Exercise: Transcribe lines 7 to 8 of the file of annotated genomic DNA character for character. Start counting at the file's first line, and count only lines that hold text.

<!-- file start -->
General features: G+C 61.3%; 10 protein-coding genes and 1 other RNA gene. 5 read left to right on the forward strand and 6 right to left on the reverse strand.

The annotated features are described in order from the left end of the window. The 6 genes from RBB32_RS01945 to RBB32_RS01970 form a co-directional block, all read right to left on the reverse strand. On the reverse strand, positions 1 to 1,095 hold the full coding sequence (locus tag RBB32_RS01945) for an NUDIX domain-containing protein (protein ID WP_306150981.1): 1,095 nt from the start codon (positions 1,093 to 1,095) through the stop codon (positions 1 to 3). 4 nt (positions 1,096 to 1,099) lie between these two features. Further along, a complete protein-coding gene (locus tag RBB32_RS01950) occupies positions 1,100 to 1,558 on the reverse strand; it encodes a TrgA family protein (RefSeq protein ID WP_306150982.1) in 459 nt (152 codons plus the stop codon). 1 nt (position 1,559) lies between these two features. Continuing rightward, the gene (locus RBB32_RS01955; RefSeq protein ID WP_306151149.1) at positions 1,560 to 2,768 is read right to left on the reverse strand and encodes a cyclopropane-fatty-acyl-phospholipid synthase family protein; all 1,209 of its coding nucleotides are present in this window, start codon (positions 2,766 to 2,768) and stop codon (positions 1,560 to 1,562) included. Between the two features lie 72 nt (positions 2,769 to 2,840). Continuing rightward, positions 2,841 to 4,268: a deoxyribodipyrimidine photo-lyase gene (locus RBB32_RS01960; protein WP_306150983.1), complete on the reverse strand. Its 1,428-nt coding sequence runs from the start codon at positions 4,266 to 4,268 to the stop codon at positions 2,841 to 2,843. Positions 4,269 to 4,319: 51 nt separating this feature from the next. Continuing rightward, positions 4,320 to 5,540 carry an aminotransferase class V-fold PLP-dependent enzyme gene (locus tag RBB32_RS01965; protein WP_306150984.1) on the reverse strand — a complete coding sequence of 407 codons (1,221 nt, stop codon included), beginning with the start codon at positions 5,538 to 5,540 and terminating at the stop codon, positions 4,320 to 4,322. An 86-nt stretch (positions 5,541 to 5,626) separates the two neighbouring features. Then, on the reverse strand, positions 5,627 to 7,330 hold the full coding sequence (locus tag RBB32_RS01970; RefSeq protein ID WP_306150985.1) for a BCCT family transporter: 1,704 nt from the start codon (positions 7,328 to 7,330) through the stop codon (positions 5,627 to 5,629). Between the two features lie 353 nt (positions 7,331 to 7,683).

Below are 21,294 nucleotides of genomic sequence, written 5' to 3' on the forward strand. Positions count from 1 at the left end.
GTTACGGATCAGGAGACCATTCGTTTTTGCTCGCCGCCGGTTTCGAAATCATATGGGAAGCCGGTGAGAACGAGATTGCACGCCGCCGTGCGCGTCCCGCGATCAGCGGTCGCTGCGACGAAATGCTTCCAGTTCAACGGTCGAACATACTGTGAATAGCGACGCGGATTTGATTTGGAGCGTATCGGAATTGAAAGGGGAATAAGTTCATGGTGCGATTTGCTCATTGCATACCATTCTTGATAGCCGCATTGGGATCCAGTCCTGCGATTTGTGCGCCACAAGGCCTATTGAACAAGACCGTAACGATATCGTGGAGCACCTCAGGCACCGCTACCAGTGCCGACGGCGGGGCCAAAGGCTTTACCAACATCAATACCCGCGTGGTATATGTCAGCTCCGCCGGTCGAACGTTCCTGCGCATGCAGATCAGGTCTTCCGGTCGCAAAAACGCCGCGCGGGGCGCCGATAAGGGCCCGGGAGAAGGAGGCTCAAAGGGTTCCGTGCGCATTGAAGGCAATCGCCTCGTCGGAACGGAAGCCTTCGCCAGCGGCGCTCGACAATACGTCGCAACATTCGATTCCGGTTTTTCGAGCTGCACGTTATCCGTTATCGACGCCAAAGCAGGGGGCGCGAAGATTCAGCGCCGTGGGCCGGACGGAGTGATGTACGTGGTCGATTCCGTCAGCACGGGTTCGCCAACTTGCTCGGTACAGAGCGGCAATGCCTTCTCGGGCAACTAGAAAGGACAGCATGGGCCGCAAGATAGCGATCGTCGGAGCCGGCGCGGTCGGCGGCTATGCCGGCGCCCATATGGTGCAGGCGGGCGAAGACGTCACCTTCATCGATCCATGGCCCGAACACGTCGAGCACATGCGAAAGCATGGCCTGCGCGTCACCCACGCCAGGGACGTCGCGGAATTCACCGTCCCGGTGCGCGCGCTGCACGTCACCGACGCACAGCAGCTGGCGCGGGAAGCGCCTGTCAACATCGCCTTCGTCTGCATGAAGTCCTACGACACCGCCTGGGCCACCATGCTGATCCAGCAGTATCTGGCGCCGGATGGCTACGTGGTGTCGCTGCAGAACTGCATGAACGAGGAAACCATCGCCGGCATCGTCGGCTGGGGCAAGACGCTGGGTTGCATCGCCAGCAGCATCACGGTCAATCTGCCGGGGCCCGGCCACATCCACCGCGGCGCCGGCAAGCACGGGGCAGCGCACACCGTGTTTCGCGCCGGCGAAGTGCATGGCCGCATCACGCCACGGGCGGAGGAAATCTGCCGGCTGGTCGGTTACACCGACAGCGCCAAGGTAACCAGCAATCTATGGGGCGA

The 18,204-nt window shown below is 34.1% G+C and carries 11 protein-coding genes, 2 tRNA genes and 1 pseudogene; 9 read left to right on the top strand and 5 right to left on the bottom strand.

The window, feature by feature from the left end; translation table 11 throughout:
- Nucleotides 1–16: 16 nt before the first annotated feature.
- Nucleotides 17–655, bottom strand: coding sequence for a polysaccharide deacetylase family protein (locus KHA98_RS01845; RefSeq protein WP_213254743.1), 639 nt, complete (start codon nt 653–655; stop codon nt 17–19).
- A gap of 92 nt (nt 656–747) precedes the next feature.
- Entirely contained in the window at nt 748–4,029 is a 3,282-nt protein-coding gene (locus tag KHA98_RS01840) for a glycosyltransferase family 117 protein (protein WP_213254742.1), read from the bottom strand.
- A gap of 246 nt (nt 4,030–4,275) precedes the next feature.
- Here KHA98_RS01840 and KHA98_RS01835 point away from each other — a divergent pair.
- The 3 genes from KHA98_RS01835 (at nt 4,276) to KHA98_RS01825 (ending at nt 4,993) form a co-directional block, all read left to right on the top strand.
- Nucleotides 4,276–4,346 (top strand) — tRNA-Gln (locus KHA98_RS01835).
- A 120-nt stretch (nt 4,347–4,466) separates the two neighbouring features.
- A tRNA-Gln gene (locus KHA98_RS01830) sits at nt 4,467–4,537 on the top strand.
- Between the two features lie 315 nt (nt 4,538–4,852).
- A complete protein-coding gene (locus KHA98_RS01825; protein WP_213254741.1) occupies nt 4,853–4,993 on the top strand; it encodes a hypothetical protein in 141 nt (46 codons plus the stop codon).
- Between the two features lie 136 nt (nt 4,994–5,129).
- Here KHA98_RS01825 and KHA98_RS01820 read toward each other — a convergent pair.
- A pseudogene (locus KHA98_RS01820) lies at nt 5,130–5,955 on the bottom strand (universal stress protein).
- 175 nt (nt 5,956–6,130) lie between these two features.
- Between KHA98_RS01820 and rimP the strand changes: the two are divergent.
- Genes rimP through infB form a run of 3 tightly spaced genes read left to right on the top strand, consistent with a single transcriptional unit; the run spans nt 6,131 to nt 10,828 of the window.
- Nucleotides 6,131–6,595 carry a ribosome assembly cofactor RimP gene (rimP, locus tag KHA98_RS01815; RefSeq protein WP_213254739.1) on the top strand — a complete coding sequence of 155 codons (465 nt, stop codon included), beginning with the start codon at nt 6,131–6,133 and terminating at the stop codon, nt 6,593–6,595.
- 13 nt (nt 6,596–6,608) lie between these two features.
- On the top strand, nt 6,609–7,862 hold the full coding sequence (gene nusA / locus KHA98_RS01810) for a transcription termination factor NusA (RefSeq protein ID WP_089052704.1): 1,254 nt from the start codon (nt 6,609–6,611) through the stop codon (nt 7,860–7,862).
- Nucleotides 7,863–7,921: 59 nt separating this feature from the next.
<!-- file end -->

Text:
- Nucleotides 1–16: 16 nt before the first annotated feature.
- Nucleotides 17–655, bottom strand: coding sequence for a polysaccharide deacetylase family protein (locus KHA98_RS01845; RefSeq protein WP_213254743.1), 639 nt, complete (start codon nt 653–655; stop codon nt 17–19).